(Sec"ta*rism), n. Sectarianism. [Obs.]
(Sec"ta*rist) n. A sectary. [R.] T. Warton.
(Sec"ta*ry) n.;pl. Sectaries [F. sectaire. See Sect.] A sectarian; a member or adherent of
a sect; a follower or disciple of some particular teacher in philosophy or religion; one who separates from
an established church; a dissenter.
I never knew that time in England when men of truest religion were not counted sectaries.Milton.
(Sec*ta"tor) n. [L., fr. sectari, v. intens. fr. sequi to follow. See Sue to follow.] A follower; a
disciple; an adherent to a sect. [Obs.] Sir W. Raleigh.
(Sec"tile) a. [L. sectilis, fr. secare, sectum, to cut: cf. F. sectile. See Section.] Capable of
being cut; specifically (Min.), capable of being severed by the knife with a smooth cut; said of minerals.
(Sec*til"i*ty) n. The state or quality of being sectile.
(Sec"tion) n. [L. sectio, fr. secare, sectum, to cut; akin to E. saw a cutting instrument: cf. F.
section. See Saw, and cf. Scion, Dissect, Insect, Secant, Segment.]
1. The act of cutting, or separation by cutting; as, the section of bodies.
2. A part separated from something; a division; a portion; a slice. Specifically:
(a) A distinct part or portion of a book or writing; a subdivision of a chapter; the division of a law or other
writing; a paragraph; an article; hence, the character §, often used to denote such a division.
It is hardly possible to give a distinct view of his several arguments in distinct sections.Locke.
(b) A distinct part of a country or people, community, class, or the like; a part of a territory separated by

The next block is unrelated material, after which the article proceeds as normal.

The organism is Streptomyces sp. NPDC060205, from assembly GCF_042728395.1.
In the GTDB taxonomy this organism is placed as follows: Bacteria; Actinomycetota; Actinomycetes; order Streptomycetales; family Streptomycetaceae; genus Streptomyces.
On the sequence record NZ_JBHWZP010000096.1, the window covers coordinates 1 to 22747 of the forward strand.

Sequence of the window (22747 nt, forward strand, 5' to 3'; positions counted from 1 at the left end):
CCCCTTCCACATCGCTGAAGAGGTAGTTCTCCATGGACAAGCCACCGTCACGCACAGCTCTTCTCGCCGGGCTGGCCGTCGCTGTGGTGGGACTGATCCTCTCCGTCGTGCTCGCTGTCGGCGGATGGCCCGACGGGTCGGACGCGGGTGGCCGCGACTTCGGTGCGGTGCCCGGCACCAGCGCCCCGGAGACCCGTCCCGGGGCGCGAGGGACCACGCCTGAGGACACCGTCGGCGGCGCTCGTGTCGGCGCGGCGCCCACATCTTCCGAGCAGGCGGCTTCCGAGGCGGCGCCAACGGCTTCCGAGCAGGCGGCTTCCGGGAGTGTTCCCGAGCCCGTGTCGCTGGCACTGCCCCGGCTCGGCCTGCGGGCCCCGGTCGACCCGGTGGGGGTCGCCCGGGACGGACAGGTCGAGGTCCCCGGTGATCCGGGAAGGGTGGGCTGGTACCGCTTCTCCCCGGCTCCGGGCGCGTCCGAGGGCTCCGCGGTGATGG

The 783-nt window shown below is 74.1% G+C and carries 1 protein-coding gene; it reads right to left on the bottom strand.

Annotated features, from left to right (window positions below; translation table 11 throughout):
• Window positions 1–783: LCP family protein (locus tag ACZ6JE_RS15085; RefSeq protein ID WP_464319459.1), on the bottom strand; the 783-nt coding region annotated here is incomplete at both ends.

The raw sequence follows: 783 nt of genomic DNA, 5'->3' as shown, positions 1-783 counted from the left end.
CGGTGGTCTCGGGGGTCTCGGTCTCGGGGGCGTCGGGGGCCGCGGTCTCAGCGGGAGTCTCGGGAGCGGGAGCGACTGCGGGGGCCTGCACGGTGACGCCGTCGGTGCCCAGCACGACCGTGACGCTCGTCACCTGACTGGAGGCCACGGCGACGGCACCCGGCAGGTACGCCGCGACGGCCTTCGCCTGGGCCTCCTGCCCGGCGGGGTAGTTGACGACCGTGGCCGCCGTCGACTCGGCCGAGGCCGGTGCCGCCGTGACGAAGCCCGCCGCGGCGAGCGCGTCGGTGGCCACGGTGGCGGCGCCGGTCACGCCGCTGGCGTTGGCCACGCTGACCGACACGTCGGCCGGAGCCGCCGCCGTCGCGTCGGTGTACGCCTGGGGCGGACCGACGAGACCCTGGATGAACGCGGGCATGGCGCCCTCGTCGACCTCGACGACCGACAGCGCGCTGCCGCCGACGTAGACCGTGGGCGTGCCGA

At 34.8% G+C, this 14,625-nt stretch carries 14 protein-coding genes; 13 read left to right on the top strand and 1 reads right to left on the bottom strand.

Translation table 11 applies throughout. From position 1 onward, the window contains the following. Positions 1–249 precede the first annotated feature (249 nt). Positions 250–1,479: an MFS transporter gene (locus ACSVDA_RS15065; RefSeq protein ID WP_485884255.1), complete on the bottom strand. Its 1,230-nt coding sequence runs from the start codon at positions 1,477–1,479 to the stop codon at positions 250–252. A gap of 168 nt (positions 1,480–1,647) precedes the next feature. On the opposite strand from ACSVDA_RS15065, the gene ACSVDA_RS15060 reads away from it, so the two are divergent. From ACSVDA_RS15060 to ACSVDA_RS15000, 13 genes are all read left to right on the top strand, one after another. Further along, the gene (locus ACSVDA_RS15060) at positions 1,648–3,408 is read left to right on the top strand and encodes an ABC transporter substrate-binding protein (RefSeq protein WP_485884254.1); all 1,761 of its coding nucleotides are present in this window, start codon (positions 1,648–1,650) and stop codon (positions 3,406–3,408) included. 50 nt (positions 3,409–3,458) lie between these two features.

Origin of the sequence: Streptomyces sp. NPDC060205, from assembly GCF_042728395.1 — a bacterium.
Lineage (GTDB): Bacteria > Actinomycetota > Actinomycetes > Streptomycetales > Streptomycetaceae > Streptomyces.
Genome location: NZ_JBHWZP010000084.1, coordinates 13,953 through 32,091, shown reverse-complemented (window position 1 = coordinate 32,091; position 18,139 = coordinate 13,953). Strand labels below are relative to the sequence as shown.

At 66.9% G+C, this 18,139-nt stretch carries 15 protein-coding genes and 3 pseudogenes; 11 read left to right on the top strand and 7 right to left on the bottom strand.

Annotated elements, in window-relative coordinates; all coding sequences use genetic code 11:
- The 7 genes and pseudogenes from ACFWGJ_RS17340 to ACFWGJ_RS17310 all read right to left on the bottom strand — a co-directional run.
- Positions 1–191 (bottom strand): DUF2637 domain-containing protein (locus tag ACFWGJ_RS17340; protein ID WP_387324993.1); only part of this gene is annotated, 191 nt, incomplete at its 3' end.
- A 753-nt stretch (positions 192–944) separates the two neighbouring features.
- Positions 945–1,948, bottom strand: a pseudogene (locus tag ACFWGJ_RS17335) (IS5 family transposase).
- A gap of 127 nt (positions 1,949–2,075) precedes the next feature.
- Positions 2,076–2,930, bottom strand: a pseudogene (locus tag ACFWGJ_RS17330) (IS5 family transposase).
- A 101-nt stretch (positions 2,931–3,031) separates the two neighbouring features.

geographical lines, or of a people considered as distinct.
The extreme section of one class consists of bigoted dotards, the extreme section of the other consists
of shallow and reckless empirics.Macaulay.
(c) One of the portions, of one square mile each, into which the public lands of the United States are
divided; one thirty-sixth part of a township. These sections are subdivided into quarter sections for sale
under the homestead and preëmption laws.
3. (Geom.) The figure made up of all the points common to a superficies and a solid which meet, or to
two superficies which meet, or to two lines which meet. In the first case the section is a superficies, in
the second a line, and in the third a point.
4. (Nat. Hist.) A division of a genus; a group of species separated by some distinction from others of
the same genus; often indicated by the sign §.
5. (Mus.) A part of a musical period, composed of one or more phrases. See Phrase.
6. The description or representation of anything as it would appear if cut through by any intersecting
plane; depiction of what is beyond a plane passing through, or supposed to pass through, an object, as a
building, a machine, a succession of strata; profile.
In mechanical drawing, as in these Illustrations of a cannon, a longitudinal section (a) usually represents
the object as cut through its center lengthwise and vertically; a cross or transverse section as cut crosswise
and vertically; and a horizontal section as cut through its center horizontally. Oblique sections are made